Ekeler is already 28, but I expect him to be an RB1 for the next few years due to his play style. Of course, Wilson is a great player, but Lawrence and Etienne are several tiers above Fields and Ekeler. In most scenarios and from a pure value perspective, I would rather have Team B’s side with Trevor Lawrence, Travis Etienne, and Drake London.
Team A: Justin Jefferson
Team B: 1.01, 2.04, 24 Mid-First, Jakobi Meyers.
When trading the consensus number one non-quarterback in dynasty, you’ll need a haul, and that’s exactly what Team B provided. Jefferson is a generation-level wide receiver at only 23. He has averaged 19.4 PPG over his NFL career, which is absurd.
In return, you’d get the 1.01 which would turn into Bijan Robinson. With the 2.04, I don’t love the players you’ll be able to get, but it should be a solid player like Jalin Hyatt or Kendre Miller. With the 2024 mid-first-round pick, I love the value it holds, and it’s a great addition to the deal.
Meyers is an underrated asset in dynasty due to his uncertain future with the Patriots. This mediocre quarterback play of Mac Jones and low passing volume is holding Meyers back. However, in the best-case scenario where he leaves the Patriots, I see him as a low-end WR2 to mid-WR3.
This doesn’t move the needle enough for me because you’re giving up the best asset in the deal, Jefferson. The value is fair, but I would rather have Jefferson due to the elite-level, long-term production you can build your team around.
Team A: Trey Lance, Tee Higgins, Cole Kmet, 4.02
Team B: Stefon Diggs, Jonathan Taylor, Matthew Stafford
This trade depends on your team’s stage, which is equal value. If you’re looking to win now, grabbing a running back who is still 24 years old in Taylor, and then Diggs and Stafford, is excellent. I don’t love investing in running backs for the long term, but Taylor is still an elite-level talent at the running back position. Diggs is 29 and getting older, but he has been fantastic, and you can expect WR1 to high-end WR2 production for the next few years.
With Stafford, he’s ancient at 35, but he’s serviceable in a Superflex, especially with the return of Cooper Kupp next year. On the other hand, Team A is receiving a ton of high-upside young players. Tee Higgins is an elite-level wide receiver who is only 24. There’s some uncertainty if he’ll stay with Joe Burrow and the Bengals, as this move could hurt him if he goes to a terrible offense, even if he’s the WR1.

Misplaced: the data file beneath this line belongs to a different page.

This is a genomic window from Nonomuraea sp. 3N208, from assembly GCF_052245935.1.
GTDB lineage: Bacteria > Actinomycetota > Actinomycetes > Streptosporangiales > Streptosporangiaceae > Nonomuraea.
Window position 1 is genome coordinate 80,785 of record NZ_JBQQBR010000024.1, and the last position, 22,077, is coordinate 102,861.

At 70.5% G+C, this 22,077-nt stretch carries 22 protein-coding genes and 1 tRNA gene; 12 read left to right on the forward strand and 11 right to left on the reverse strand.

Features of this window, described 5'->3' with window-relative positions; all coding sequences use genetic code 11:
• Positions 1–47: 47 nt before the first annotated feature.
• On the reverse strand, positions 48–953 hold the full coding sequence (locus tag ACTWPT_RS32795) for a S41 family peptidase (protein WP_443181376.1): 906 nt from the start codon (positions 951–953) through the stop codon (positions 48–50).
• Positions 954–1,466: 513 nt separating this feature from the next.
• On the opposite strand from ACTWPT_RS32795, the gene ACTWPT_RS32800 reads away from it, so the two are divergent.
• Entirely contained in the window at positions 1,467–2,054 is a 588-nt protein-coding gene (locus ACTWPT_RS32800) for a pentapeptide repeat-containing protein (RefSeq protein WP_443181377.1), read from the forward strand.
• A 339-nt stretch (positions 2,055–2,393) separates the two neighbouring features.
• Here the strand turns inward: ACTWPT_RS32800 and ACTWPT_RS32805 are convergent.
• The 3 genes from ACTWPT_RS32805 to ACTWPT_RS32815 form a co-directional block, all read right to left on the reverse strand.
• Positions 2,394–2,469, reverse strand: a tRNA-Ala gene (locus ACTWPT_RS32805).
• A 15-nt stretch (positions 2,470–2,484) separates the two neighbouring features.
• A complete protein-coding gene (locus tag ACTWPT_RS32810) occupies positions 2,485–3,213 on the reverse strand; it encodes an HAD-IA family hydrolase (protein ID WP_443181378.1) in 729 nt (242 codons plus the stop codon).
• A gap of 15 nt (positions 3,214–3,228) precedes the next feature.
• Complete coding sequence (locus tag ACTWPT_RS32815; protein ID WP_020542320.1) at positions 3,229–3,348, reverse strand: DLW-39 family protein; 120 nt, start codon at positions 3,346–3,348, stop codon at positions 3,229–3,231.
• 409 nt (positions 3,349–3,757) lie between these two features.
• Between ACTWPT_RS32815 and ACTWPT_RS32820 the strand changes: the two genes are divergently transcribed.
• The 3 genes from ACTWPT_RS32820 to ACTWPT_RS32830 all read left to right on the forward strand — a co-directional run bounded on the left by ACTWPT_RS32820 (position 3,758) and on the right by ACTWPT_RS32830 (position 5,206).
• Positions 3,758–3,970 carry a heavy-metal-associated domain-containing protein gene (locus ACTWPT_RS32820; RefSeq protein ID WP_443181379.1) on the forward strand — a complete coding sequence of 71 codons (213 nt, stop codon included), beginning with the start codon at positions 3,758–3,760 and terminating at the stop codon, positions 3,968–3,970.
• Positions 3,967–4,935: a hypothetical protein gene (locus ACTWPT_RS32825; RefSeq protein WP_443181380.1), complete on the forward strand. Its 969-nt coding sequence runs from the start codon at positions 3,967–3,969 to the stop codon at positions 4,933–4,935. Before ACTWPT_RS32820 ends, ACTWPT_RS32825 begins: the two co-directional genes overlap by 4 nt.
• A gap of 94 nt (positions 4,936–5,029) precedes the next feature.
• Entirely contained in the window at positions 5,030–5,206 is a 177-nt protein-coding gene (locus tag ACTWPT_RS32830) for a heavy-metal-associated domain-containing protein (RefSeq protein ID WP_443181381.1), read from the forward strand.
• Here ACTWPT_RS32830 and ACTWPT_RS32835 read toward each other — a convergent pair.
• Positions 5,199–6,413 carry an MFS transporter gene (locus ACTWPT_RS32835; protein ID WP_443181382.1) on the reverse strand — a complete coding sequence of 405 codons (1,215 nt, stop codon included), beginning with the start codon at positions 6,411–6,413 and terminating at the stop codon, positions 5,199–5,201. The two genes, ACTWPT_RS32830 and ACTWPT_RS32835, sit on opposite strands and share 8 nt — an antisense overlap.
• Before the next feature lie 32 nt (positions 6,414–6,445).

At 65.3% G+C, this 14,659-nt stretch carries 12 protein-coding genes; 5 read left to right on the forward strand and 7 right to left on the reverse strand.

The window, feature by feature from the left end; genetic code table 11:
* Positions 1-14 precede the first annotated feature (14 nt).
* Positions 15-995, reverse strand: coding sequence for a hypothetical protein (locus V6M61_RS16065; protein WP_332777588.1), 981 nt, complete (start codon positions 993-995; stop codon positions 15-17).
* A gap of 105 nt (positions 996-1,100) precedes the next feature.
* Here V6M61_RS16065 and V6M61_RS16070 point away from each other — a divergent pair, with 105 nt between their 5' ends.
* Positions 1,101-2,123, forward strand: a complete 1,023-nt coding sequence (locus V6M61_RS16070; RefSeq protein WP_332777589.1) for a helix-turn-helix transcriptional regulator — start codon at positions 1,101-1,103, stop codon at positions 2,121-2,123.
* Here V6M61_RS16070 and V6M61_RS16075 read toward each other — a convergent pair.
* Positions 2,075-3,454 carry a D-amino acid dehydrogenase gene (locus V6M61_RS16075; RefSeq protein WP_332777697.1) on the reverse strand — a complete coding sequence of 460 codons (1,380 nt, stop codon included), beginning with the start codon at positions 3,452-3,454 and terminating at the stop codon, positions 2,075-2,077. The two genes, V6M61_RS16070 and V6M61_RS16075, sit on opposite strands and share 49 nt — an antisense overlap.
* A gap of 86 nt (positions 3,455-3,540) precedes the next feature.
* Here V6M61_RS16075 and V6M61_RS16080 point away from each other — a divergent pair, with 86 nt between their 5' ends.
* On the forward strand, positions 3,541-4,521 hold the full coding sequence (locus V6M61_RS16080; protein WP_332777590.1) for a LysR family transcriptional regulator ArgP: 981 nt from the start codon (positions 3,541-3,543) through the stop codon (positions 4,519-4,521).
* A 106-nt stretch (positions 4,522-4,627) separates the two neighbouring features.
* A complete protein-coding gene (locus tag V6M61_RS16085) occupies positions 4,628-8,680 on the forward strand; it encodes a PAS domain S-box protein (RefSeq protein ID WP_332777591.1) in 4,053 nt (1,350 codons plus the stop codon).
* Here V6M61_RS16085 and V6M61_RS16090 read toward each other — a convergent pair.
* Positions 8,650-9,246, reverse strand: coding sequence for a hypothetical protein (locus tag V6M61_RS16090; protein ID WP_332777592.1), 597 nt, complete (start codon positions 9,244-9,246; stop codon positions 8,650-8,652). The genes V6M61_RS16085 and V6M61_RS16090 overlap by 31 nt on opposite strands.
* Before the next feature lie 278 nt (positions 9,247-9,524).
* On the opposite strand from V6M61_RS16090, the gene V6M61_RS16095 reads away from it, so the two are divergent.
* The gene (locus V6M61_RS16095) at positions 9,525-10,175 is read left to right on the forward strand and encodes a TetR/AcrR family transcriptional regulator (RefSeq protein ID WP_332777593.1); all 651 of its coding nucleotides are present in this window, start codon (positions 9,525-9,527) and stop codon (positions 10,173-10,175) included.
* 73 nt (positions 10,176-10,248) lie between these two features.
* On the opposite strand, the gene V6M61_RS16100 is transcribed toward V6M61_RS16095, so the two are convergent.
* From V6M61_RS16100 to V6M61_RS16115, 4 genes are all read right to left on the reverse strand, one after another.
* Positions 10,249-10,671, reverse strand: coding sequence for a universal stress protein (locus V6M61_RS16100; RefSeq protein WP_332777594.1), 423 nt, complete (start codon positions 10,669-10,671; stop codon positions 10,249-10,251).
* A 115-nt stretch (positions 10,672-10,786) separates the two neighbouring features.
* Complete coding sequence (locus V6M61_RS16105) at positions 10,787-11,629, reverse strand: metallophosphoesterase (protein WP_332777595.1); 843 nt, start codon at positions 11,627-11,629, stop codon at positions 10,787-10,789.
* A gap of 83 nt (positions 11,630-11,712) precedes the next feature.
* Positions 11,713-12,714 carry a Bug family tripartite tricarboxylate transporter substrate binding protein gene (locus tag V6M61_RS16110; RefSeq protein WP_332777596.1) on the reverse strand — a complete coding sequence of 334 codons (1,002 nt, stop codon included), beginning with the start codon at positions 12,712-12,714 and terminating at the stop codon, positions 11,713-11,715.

Additionally, you’d receive Lance, one of the most uncertain assets in the dynasty. There’s no denying Lance’s talent, and he will get a starting job at the NFL level as he was the third overall pick in the NFL draft. With Kmet, he was excellent this year with 8.7 PPG in a terrible Bears offense.
The 4.02 is just a dart throw, so It’s a fine throw, but it doesn’t provide much value. Overall If my team is contending, I’d take team B’s side, whereas if my team is looking to get younger, I will side with team A. From a pure value perspective, I’d rather have team A’s side due to the youth and upside it provides.
Team A: Breece Hall, Kenneth Walker, Isiah Pacheco
Team B: 1.01, Drake London
Even though I don’t love investing in running backs, it’s hard to pass up two of my top three. The 1.01, which will become Bijan Robinson and Drake London, is a fantastic package. Right now, Robinson is a top-three dynasty running back for me, and London is an excellent talent who needs good quarterback play on top of solid passing volume to succeed.
On the other hand, grabbing two of my top three dynasty running backs is too much to pass up. On top of that, you’re getting Pacheco, although I don’t believe he can maintain the value he has right now. However, if things go right for Pacheco and he keeps this job, he can be a fantastic player.
Even so, Pacheco is a fantastic additional piece on top of these two top running backs. Overall the value is leaning toward what Team A receives in Hall, Walker, and Pacheco.